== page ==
Learnership tax allowance: The tax incentive to encourage employers to train/up-skill their employees through registered learnerships or apprenticeships will be streamlined and further enhanced. If an employee successfully completes a 12 month learnership, his or her employer will be able to claim an additional deduction of ZAR60,000. This will result in a tax relief for the employer of ZAR16,800 per employee. Where an employee successfully completes a three year apprenticeship, the employer will be able to claim an additional allowance of ZAR180,000 at the end of the third year, resulting in a tax relief of ZAR50,400 per employee. A more generous dispensation applies to employers who train employees with disabilities, with employers qualifying for a 66.67% higher tax relief than for that for employees without disabilities.

Travel (car) allowances: Repeal of the deemed kilometre method: The deemed kilometer method for deducting travel expenses will be repealed with effect from March 1, 2010. The repeal of this method will eliminate an unintended subsidy for commuting by car (a personal expense). Individuals who use their private vehicles for businesses purposes and who receive a travel (car) allowance will still be able to claim such expense by maintaining a logbook of business kilometres travelled. The PAYE system for travel (car) allowances will be adjusted so that 80% of this allowance will be subject to PAYE. The 80% rule will prevent under-withholding from taxpayers once the deemed kilometre method is repealed.

Retirement withdrawals: The proposed legislation completes the reform process set in motion in 2008 regarding the taxation of retirement and pre-retirement withdrawal lump sums. Most of the proposed legislation dealing with lump sum tables and clarification of anomalies was published in the first batch of draft legislation in February 2009. The proposed legislation also seeks to simplify the taxation of minor beneficiary funds subject to regulation by the Financial Services Board, and to clarify the law when employers legitimately withdraw employer surpluses from retirement funds.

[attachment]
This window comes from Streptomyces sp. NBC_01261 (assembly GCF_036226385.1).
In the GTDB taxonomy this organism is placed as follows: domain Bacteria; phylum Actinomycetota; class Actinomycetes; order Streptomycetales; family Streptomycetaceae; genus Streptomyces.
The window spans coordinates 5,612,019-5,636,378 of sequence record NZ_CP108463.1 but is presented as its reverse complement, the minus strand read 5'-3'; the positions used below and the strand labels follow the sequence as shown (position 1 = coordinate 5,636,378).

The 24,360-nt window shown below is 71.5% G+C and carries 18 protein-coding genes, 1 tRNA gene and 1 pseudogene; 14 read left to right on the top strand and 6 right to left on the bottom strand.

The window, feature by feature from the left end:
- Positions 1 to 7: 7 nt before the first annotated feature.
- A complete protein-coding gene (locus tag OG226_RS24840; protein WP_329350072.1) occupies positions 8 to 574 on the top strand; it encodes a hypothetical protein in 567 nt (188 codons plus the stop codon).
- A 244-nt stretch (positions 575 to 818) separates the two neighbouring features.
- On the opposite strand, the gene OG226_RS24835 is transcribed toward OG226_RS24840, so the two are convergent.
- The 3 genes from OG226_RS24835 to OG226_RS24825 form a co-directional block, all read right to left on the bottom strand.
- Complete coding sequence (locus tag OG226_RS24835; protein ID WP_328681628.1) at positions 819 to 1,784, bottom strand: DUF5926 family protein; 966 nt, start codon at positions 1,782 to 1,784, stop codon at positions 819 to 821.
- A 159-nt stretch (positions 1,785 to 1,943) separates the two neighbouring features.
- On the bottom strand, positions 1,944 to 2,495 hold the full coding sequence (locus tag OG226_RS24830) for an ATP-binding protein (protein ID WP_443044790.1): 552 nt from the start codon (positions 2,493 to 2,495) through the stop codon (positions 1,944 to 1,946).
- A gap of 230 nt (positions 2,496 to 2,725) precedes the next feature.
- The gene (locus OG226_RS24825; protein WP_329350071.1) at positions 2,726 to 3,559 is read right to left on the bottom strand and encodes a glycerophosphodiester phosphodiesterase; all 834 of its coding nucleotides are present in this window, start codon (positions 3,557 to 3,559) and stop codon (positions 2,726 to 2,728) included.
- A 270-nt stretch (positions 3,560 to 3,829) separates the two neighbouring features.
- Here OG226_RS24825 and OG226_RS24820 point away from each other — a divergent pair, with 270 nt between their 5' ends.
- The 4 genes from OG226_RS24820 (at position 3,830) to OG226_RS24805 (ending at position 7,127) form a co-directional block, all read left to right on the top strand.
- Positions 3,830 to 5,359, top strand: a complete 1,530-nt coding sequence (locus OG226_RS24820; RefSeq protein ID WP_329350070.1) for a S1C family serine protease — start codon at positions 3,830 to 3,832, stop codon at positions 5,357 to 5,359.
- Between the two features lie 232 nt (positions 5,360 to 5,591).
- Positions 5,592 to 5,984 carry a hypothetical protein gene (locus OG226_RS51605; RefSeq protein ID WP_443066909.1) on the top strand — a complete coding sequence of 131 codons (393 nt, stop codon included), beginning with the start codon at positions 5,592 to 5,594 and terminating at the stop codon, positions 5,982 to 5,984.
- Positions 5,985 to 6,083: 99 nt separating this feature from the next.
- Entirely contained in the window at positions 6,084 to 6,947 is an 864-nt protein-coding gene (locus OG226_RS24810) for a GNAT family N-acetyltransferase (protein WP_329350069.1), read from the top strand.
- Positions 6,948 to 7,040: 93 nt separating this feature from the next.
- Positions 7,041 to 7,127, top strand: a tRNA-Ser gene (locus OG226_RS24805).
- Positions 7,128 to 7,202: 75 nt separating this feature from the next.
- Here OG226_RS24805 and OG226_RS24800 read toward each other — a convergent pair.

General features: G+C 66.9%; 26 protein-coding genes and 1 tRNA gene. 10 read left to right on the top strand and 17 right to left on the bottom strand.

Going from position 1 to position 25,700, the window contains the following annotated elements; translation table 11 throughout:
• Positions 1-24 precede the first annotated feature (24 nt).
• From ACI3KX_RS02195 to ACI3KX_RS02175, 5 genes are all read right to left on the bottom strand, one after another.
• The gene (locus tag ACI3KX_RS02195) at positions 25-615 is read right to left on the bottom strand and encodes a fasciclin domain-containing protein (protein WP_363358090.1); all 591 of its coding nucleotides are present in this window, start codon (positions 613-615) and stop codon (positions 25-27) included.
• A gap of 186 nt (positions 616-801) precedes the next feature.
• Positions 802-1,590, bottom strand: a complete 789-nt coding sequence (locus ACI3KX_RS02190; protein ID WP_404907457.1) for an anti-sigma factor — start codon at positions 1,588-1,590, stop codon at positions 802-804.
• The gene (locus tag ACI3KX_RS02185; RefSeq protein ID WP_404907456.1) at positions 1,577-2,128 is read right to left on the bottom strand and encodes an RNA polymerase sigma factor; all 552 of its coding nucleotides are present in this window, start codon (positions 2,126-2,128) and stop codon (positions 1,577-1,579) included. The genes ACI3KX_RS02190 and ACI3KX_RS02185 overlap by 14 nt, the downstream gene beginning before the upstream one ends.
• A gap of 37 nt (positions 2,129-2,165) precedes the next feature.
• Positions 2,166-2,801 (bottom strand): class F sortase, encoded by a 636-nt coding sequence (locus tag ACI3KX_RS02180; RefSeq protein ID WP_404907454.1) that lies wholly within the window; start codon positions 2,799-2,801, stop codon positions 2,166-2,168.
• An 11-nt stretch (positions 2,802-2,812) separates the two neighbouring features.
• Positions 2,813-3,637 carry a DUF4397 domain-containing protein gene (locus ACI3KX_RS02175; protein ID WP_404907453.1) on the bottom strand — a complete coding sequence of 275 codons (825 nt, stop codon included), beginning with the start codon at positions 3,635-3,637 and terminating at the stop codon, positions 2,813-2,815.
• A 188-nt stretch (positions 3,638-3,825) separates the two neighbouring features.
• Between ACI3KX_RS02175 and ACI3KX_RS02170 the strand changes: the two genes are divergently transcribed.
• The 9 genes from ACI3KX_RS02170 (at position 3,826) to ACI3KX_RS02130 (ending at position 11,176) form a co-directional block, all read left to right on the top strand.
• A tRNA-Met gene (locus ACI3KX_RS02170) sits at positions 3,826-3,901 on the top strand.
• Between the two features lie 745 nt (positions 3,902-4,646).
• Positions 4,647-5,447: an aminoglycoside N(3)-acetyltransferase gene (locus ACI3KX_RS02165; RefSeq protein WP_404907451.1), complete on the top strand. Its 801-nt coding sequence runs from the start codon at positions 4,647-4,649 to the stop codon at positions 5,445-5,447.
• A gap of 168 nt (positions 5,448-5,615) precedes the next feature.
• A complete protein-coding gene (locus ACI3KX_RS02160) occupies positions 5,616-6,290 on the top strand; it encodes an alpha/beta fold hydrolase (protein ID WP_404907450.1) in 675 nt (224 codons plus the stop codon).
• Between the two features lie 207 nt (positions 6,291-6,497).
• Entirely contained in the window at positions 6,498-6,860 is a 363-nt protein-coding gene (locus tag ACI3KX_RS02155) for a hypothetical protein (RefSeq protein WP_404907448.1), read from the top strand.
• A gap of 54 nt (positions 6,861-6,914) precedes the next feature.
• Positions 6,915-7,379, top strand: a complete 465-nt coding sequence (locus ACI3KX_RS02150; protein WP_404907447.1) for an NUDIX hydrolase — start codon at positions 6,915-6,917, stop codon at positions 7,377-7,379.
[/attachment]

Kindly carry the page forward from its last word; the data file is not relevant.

Estate Duty: The proposed amendments seek to assist middle-income families while deterring Estate Duty avoidance at the upper end. In terms of assisting the middle class, the proposed amendments allow the ZAR3.5m deduction from Estate Duty to rollover from the deceased to a surviving spouse (so that the surviving spouse can use a ZAR7m deduction amount on death). In terms of anti-avoidance, the rules close a commonly utilised 1-year usufructory arrangement that artificially seeks to undermine the value of inherited property.

Provisional tax: In 2008, the provisional tax system was tightened to require 80% accuracy in respect of the second provisional payment when compared to final assessed taxes due. Amid concerns that this requirement may not always be possible (especially for smaller businesses), the 20% penalty will be waived in certain circumstances.

The National Treasury and the South African Revenue Service are scheduled to brief the Parliament’s Standing Committee on Finance regarding the draft legislation in mid-June 2009.